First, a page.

Rwanda National Police (RNP) has dismissed about 386 police officers over gross misconduct in its latest bid to clean up law enforcement, The EastAfrican has learnt.
The officers, including 18 senior sergeants, 104 sergeants, corporals, and constables were sacked through a ministerial order published on February 16.
The number is more than six times the total number of police officers the force dismissed between January and October last year, signaling the ongoing quiet cleaning-up of the force.
While details of the dismissal are yet to be made public, the ministerial order refers to Articles 69 and 70 of the specific statute for police officers pertaining to dismissal without notice and definitive dismissal from the service, respectively.
The EastAfrican contacted RNP for comment but by press time no response had been availed.
As per the clauses, 146 officers under the definitive dismissal are likely to have been sacked over serious disciplinary faults, while more than 240 who were discharged without notice could have abandoned duty, made false declarations during recruitment, restricted by the penal laws to resume service or had not been promoted for two consecutive times.
RNP has had a “zero tolerance to corruption” stance over the years in attempts to tackle graft.
However, the force is still considered one of the most corrupt institutions.
The dismissals come in the wake of growing reports of police officers’ exploitation of lockdown and travel restriction measures put in place to prevent the spread of the Covid-19 pandemic since March last year.
“Some people were forced to pay bribes in order to escape arrest and penalties imposed by police and local leaders,” the corruption watchdog Transparency International indicated in its 2020 Rwanda Bribery Index report.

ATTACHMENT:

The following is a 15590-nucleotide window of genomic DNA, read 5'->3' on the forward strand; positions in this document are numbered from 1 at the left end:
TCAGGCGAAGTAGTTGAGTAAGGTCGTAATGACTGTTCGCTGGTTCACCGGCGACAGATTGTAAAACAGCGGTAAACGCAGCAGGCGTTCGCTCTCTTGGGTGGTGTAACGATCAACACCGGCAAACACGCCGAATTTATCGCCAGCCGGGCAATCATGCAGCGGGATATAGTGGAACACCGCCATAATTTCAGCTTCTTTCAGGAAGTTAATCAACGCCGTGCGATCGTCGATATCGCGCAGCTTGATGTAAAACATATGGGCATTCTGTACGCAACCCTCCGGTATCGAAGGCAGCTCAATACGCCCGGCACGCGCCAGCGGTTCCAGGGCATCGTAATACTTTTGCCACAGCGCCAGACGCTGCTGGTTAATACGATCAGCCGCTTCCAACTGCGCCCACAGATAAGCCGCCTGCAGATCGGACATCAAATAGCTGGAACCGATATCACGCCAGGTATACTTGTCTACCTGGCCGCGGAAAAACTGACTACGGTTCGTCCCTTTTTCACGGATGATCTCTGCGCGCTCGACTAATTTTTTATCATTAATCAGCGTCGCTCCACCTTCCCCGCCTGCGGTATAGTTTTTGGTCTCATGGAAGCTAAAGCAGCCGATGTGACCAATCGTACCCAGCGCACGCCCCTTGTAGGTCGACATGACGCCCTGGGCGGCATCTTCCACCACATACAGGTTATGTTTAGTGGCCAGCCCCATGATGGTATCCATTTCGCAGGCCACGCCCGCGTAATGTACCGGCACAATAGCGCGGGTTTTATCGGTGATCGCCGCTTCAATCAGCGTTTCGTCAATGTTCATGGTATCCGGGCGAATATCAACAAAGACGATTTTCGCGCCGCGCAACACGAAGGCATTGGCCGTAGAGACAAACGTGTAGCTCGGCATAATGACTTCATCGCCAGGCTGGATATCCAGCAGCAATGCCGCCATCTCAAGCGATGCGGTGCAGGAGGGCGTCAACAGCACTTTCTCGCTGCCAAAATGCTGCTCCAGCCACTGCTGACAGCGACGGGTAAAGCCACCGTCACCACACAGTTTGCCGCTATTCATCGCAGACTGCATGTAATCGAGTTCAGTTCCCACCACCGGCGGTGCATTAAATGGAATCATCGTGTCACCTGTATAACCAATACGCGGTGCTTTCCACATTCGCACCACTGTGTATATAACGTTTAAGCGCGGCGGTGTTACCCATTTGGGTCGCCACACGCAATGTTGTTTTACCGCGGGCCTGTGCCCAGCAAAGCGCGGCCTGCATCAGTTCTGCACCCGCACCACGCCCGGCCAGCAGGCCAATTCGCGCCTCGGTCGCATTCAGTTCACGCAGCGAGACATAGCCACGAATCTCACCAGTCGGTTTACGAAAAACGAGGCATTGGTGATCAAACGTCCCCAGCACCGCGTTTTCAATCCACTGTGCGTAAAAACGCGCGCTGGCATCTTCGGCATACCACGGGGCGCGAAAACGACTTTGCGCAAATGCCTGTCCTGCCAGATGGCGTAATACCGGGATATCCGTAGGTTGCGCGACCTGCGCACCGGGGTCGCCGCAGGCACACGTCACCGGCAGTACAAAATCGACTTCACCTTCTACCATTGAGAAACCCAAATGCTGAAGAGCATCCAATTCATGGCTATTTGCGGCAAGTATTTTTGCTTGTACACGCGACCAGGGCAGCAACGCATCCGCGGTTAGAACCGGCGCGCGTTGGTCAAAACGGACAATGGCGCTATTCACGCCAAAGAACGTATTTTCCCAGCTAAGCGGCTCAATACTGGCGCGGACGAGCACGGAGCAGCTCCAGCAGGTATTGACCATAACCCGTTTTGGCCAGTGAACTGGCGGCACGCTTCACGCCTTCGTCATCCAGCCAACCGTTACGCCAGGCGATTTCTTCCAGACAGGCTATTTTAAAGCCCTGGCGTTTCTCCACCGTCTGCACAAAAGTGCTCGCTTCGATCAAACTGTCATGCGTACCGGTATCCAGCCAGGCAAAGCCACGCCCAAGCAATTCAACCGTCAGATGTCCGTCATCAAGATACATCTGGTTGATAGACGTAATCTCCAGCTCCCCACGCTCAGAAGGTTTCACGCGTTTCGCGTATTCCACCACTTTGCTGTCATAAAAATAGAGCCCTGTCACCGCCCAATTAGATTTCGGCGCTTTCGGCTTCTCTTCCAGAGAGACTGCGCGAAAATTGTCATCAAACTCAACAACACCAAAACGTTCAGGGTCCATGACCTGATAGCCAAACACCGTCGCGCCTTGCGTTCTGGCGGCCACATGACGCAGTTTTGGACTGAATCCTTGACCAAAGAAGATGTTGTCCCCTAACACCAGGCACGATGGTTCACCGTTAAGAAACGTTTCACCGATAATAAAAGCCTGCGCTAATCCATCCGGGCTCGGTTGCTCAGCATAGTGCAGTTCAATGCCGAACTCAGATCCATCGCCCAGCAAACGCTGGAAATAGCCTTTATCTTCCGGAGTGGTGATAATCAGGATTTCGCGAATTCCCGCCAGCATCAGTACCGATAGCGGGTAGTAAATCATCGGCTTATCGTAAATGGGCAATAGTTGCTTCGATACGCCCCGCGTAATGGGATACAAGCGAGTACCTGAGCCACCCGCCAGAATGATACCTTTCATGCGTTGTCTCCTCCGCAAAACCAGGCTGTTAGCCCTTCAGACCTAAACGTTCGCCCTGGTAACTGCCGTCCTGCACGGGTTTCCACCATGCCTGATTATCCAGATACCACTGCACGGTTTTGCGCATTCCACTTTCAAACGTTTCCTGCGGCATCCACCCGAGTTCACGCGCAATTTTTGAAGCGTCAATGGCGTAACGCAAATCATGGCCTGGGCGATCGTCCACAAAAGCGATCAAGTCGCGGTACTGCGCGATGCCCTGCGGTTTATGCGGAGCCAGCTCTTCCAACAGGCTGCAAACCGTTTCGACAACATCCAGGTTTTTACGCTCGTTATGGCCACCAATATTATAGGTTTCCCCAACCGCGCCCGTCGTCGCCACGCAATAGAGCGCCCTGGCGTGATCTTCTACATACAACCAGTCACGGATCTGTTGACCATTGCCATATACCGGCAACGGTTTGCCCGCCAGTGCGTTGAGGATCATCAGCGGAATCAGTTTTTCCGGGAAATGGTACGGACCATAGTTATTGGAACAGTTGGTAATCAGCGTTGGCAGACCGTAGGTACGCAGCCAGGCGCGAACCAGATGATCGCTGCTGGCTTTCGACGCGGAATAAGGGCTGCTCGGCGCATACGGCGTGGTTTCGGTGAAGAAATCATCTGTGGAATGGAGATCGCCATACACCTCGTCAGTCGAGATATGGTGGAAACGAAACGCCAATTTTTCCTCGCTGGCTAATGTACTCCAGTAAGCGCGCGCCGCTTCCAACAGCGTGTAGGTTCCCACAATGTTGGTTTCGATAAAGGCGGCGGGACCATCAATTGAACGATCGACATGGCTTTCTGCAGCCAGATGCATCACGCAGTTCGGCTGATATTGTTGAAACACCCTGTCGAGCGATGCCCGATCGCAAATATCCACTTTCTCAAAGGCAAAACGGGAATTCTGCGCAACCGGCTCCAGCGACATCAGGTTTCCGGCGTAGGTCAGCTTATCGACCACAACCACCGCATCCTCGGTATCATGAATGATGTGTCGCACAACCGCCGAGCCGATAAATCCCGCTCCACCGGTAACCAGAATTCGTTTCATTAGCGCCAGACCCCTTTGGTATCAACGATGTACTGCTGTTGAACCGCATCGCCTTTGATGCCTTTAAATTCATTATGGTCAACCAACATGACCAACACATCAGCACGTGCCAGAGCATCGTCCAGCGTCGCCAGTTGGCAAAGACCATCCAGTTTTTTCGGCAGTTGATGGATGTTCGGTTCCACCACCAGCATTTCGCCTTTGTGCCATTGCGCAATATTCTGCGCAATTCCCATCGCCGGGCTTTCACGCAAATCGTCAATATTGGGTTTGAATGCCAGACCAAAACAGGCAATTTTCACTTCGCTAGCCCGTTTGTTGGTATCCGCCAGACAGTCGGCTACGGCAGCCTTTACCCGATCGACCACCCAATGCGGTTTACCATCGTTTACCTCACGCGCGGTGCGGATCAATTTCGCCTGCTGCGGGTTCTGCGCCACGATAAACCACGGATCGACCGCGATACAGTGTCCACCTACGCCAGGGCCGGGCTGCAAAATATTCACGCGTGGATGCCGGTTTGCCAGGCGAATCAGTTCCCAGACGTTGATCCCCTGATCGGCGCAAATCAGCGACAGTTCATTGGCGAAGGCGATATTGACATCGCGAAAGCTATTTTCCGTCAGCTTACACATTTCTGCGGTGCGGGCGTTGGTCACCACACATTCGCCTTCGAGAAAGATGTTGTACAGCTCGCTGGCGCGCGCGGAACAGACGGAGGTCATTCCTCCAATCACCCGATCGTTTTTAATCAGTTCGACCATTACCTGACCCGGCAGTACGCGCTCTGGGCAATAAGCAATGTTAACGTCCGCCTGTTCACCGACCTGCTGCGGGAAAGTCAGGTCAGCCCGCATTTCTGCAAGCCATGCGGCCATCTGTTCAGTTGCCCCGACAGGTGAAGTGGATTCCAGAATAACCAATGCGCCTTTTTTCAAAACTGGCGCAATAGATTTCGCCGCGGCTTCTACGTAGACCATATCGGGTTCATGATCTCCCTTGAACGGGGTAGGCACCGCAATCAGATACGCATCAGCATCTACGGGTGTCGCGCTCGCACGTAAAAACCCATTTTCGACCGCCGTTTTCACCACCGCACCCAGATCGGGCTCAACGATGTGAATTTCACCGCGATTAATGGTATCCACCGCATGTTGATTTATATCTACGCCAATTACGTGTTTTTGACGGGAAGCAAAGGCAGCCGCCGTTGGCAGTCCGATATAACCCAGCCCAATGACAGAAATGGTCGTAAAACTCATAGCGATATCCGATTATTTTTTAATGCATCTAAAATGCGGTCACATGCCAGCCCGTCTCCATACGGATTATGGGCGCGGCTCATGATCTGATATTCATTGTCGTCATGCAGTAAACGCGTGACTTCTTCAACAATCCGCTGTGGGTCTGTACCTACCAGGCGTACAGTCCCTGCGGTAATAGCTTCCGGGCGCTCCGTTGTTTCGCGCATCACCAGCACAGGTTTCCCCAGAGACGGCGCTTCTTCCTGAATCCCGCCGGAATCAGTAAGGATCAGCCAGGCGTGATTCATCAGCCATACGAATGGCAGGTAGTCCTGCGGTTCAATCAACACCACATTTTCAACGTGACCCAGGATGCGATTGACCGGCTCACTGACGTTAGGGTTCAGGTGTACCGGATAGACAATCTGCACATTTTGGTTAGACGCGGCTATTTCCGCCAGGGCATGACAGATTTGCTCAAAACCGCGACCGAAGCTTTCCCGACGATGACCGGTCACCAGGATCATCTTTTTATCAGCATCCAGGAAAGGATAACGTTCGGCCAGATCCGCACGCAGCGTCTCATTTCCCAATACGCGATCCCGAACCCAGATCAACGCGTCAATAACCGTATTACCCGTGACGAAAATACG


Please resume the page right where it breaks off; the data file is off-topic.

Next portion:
According to Appollinaire Mupiganyi, TI-Rwanda Executive Director, the traffic department and local leaders were found to the most corrupt due to the lack of standarsided fines for violations of Covid-19 containment measures.
The government enacted penalties by law, including fines for violating Covid-19 protocols in September.
Those found without masks, not respecting required physical distance, or violating the curfew rules pay a fine of Rwf10,000.
Business owners including bars pay between Rwf150,000 and Rwf300,000 for violations.
These is in addition to being forced to attend lengthy public lectures held at public arenas like stadiums.
“While the lack of clear guidelines on fines initially constituted a problem, the public is still made to pay less in bribes instead of paying the prescribed fine. So, while we urge the public to respect the guidelines, they should be brave to report the law enforcement officers when they see this happening,” Mr Mupiganyi told The EastAfrican.
In the 2020 Corruption Perception Index, Rwanda was ranked as the least corrupt country in East Africa with 54 points and the only nation in the region to score above the global average rate of 43 points.
TI uses a scale of 0 to 100, zero being the score for the most corrupt. A score below 50 indicates serious levels of corruption in the public sector.
Tanzania was second at 38 points, Kenya with 31, Uganda 27, and Burundi 19.
South Sudan was ranked the second most corrupt across the globe, followed by Somalia.